The initiative is currently led by Tamara Gupper and Laura Thurmann. We started this project in May 2021 as a group of researchers with a shared interest in fieldwork safety, together with our former member Kira Kreft.
The initiative’s main goal is to increase awareness of physical and emotional risks that might occur during all stages of fieldwork. We are working on this on both a practical and a theoretical level. On the practical side, we conceptualize and hold workshops that provide researchers with tools to reflect upon their own safety in the field. On the theoretical level, we participate in academic debates around fieldwork methodology.
We develop our concepts based on Laura’s MA and PhD research on gendered risks and safety in fieldwork, our own experiences with (ethnographic) fieldwork, literature, and extensive discussions.
We argue that safety in fieldwork is closely related to the researcher’s intersecting positionalities, the topic and context of the research, as well as the methodology. Therefore, we refrain from offering general safety strategies or guidelines and instead open up new spaces for reflection about risks and vulnerabilities that exist for each individual researcher and research project.
We distance ourselves from generalising ideas such as “dangerous countries”, “high-risk projects” or “hostile environments”, as this can shift blame to affected researchers or reinforce stereotypes of the people we work with (see Thurmann, 2023). It can also give a false sense of security regarding contexts that are conceptualized as “safe”.
For more information on our initiative and theoretical framework, see our manifesto.
Our Workshop Concepts
In our workshops, we combine theoretical discussions with a hands-on approach involving group exercises based on realistic fieldwork scenarios. We adapt the workshops to the specific interests and needs of the participants. We introduce different tools and strategies for the participants to reflect upon safety in relation to their own project and their intersecting positionalities and vulnerabilities. Due to the sensitivity of some aspects of fieldwork safety, we work with a trauma-informed approach which creates a space where experiences can be shared but do not have to be.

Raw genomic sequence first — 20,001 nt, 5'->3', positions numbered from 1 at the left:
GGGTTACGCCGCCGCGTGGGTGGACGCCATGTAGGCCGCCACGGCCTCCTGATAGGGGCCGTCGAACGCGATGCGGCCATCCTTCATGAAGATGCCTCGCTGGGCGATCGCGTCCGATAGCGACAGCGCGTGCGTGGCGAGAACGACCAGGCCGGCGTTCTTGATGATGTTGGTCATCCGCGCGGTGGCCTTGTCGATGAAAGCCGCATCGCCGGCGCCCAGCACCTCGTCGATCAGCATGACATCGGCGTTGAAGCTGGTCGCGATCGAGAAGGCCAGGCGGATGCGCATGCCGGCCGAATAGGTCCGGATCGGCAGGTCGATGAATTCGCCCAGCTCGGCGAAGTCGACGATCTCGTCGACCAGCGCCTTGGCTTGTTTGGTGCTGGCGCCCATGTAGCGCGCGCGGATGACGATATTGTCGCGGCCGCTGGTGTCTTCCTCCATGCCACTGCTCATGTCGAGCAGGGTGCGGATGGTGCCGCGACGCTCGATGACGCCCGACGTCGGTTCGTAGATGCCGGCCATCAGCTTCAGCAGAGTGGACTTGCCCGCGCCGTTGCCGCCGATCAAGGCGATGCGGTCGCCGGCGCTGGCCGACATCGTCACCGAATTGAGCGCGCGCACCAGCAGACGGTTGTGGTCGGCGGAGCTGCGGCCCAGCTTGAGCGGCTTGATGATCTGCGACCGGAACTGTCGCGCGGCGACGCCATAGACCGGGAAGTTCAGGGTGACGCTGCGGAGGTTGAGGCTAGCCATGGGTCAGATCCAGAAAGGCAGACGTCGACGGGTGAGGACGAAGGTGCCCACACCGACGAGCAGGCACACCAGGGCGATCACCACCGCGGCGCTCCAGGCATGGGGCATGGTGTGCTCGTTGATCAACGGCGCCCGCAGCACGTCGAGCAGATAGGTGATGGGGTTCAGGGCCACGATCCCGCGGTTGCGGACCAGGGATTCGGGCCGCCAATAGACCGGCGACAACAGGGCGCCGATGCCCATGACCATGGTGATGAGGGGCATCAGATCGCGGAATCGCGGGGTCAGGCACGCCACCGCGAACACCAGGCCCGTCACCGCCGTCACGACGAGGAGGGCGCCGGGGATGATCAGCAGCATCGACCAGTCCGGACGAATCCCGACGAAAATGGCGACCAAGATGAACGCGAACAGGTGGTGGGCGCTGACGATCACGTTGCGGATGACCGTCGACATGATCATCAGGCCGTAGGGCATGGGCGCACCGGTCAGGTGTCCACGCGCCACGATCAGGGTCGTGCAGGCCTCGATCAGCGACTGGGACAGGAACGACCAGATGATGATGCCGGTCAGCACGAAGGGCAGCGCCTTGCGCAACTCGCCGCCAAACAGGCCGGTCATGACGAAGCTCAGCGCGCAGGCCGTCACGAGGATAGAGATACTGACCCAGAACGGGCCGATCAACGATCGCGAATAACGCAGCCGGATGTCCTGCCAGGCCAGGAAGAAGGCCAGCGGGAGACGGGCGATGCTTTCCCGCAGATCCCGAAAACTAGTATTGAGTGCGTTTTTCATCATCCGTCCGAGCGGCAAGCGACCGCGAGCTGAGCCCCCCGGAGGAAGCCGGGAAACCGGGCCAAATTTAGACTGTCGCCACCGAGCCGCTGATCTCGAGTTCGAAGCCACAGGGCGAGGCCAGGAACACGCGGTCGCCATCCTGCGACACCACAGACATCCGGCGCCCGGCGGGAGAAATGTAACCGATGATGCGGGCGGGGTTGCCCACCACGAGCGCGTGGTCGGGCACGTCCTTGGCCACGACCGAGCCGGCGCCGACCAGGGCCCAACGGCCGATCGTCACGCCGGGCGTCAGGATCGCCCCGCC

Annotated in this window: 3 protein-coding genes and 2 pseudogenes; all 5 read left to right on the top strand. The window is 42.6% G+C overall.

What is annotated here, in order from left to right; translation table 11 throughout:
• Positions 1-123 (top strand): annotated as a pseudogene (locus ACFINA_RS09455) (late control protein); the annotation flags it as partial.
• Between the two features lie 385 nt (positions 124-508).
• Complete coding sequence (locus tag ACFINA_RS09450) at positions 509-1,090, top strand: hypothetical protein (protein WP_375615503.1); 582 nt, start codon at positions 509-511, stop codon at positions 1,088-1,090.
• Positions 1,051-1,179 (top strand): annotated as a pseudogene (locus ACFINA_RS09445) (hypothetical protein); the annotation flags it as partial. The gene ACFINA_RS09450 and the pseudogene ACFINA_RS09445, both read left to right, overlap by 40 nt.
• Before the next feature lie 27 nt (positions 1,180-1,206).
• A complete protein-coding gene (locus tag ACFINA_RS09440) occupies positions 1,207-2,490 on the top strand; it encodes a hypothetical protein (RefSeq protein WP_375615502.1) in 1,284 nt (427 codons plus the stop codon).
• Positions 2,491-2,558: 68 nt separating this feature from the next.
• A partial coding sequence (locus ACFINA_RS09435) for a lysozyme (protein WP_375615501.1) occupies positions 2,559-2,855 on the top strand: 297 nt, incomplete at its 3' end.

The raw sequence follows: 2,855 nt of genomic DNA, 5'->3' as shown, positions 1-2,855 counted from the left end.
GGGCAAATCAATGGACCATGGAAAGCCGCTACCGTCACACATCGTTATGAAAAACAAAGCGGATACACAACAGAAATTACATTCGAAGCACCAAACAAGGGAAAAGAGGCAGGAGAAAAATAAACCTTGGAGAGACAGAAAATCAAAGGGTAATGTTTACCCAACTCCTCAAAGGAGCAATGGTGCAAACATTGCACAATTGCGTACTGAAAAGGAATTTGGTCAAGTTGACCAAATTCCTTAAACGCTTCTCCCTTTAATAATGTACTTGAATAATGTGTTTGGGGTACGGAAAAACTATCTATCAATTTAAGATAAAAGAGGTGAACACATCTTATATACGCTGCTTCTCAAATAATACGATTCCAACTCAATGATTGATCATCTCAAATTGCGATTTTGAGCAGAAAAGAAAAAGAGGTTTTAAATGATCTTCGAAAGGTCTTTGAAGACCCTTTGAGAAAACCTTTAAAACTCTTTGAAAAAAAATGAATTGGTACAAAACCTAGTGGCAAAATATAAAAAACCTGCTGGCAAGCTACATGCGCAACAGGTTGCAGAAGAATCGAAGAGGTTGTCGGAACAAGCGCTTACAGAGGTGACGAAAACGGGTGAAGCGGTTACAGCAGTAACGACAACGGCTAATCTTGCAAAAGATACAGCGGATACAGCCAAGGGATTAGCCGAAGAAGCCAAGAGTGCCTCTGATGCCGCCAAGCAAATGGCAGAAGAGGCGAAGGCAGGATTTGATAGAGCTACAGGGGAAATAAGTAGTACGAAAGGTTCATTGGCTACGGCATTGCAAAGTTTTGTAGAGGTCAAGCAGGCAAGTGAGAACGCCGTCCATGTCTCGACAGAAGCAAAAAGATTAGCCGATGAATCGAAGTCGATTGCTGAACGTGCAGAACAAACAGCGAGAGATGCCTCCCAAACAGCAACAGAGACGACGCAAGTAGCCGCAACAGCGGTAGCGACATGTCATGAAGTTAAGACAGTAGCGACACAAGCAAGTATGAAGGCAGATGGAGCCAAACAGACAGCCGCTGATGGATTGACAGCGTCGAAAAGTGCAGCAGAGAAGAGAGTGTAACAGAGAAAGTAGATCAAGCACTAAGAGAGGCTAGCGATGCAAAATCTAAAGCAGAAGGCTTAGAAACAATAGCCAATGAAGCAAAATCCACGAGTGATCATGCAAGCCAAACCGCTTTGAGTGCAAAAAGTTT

So far, we have held our workshops as digital and face-to-face formats, as independent events and as part of seminars, and in English and German. Our workshops are designed for researchers from various disciplinary backgrounds and at different stages of their academic career (BA, MA, PhD and Postdocs).
We have developed four workshop concepts:
- Beyond Tales of Heroism – A Workshop on Safety in Field Research
This two-day workshop is our most extensive format combining input presentations and interactional elements. We introduce tools to reflect about different emotional and physical risks during fieldwork, with the goal of developing individual easy-to-implement risk-mitigation strategies. This workshop also includes a session for the participants to discuss the safety concepts for their own research in peer groups and with the instructors.
- (Un)limited Possibilities – Gendered Safety and Positionality in Fieldwork
This one-and-a-half-day workshop features the key aspects of our two-day format, but focuses specifically on gender as one part of reseachers’ intersectional positionality.
- What Could Possibly Happen? – Fieldwork Safety as Part of the Research Practice
This four-hour workshop focuses on the practical assessment and mitigation of risks before and during fieldwork. Through extensive group work, the participants reflect upon safety aspects in several stages of a fictionalized research project.
- Research at What Cost?- Physical and Emotional Wellbeing during Fieldwork
This two-hour format gives a brief introduction to our main considerations and tools regarding fieldwork safety.
Thurmann, L. 2023. Predicaments of power. Trust-based sexualized violence in ethnographic fieldwork. In Sexual Misconduct in Academia. Informing an ethics of care in the university. Routledge, edited by E. Pritchard and D. Edwards. London: Routledge, 83-97.